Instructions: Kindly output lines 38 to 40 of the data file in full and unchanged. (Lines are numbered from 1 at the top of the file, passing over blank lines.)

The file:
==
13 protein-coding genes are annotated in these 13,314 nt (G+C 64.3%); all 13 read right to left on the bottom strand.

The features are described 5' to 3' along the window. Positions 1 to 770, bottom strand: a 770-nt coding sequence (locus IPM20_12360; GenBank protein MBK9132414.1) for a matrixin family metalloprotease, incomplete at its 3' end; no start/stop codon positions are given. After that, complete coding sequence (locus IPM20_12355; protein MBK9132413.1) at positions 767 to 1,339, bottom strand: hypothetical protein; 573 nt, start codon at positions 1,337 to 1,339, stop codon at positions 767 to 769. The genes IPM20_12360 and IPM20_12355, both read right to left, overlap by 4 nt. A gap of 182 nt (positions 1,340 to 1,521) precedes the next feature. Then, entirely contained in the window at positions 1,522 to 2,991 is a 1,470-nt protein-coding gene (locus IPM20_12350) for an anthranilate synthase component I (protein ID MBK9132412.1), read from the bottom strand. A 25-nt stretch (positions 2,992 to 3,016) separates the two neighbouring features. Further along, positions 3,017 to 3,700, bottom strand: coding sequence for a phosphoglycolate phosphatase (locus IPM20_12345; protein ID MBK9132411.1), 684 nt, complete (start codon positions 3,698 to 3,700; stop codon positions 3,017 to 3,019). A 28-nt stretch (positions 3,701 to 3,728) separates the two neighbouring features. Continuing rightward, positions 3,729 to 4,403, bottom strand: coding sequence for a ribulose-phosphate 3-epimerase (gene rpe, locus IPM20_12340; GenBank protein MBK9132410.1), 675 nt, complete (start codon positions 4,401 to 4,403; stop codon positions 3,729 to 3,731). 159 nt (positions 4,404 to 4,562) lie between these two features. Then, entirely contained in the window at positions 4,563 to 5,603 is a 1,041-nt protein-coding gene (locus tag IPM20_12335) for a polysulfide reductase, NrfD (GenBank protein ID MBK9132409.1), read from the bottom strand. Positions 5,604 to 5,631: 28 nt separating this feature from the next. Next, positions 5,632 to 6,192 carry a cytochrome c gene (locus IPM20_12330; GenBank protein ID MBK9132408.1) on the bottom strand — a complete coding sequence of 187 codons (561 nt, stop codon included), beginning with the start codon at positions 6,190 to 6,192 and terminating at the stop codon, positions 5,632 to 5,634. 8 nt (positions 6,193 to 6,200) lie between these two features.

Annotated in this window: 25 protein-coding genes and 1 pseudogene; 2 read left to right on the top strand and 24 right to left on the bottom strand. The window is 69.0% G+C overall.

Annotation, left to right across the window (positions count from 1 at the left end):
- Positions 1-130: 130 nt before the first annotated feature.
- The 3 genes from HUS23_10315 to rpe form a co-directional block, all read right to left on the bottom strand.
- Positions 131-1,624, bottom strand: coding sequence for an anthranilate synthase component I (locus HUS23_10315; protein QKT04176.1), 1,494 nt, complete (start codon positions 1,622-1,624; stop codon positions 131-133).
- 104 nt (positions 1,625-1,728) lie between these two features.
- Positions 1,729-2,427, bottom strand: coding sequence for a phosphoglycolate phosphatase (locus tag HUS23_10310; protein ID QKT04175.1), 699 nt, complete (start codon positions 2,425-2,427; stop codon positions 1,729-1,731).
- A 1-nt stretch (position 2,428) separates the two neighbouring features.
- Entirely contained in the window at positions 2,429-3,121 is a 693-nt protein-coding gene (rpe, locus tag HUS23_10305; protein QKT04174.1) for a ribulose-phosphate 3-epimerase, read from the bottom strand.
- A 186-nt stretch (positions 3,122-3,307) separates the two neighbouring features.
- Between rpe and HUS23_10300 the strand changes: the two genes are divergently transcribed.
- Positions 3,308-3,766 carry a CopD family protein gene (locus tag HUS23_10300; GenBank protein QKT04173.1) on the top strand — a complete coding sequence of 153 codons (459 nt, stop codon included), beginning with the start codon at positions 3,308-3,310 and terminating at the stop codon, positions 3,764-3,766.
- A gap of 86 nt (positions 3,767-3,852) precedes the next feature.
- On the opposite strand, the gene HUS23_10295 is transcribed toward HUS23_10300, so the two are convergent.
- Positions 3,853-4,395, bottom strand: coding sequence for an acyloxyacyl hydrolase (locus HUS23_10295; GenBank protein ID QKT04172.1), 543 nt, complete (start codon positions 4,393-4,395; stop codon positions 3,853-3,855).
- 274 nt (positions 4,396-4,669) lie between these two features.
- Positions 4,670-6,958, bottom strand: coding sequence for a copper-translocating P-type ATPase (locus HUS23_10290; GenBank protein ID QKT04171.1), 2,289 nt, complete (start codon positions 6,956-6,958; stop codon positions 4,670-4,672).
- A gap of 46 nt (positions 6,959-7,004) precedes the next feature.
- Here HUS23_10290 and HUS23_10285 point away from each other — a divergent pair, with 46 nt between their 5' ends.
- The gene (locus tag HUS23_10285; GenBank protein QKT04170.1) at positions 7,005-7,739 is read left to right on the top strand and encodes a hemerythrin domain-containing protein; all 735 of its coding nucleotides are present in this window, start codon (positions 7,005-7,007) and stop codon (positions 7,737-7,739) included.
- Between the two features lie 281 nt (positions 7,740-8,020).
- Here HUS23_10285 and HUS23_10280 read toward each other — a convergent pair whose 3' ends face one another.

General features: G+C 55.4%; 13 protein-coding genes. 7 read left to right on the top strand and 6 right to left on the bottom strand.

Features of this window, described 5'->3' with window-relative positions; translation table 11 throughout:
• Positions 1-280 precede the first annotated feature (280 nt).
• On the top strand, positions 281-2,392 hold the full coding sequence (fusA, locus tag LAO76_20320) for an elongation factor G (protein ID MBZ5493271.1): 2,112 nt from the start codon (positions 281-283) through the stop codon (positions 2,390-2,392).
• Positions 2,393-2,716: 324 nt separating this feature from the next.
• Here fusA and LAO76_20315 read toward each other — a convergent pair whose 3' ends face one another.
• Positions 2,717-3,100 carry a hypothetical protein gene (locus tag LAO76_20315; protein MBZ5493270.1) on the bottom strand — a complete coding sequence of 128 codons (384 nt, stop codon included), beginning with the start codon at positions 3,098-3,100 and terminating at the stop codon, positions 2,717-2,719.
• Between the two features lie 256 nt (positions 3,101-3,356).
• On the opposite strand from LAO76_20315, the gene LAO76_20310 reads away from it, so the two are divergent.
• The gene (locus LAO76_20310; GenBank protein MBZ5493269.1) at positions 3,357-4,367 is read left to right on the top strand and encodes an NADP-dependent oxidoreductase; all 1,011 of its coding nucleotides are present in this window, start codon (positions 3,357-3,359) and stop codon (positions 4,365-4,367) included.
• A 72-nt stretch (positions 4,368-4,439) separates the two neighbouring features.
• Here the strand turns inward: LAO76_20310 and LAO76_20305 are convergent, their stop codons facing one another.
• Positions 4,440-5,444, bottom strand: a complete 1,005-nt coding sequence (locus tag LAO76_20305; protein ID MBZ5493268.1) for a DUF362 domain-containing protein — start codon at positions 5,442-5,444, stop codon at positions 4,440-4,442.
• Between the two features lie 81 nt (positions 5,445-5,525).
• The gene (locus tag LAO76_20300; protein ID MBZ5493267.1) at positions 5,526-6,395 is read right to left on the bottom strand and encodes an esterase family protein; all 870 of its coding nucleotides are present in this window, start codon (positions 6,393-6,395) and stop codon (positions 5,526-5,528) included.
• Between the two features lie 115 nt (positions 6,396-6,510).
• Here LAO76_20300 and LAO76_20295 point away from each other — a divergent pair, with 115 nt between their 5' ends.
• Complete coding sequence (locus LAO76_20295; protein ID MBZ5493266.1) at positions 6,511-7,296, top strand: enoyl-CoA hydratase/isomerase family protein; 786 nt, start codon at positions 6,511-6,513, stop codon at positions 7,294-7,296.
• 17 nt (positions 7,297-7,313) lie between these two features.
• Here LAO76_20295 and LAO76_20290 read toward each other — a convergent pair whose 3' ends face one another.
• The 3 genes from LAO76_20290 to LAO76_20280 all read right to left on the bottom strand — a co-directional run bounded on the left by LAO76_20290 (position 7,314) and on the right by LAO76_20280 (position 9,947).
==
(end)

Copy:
• Between the two features lie 81 nt (positions 5,445-5,525).
• The gene (locus tag LAO76_20300; protein ID MBZ5493267.1) at positions 5,526-6,395 is read right to left on the bottom strand and encodes an esterase family protein; all 870 of its coding nucleotides are present in this window, start codon (positions 6,393-6,395) and stop codon (positions 5,526-5,528) included.
• Between the two features lie 115 nt (positions 6,396-6,510).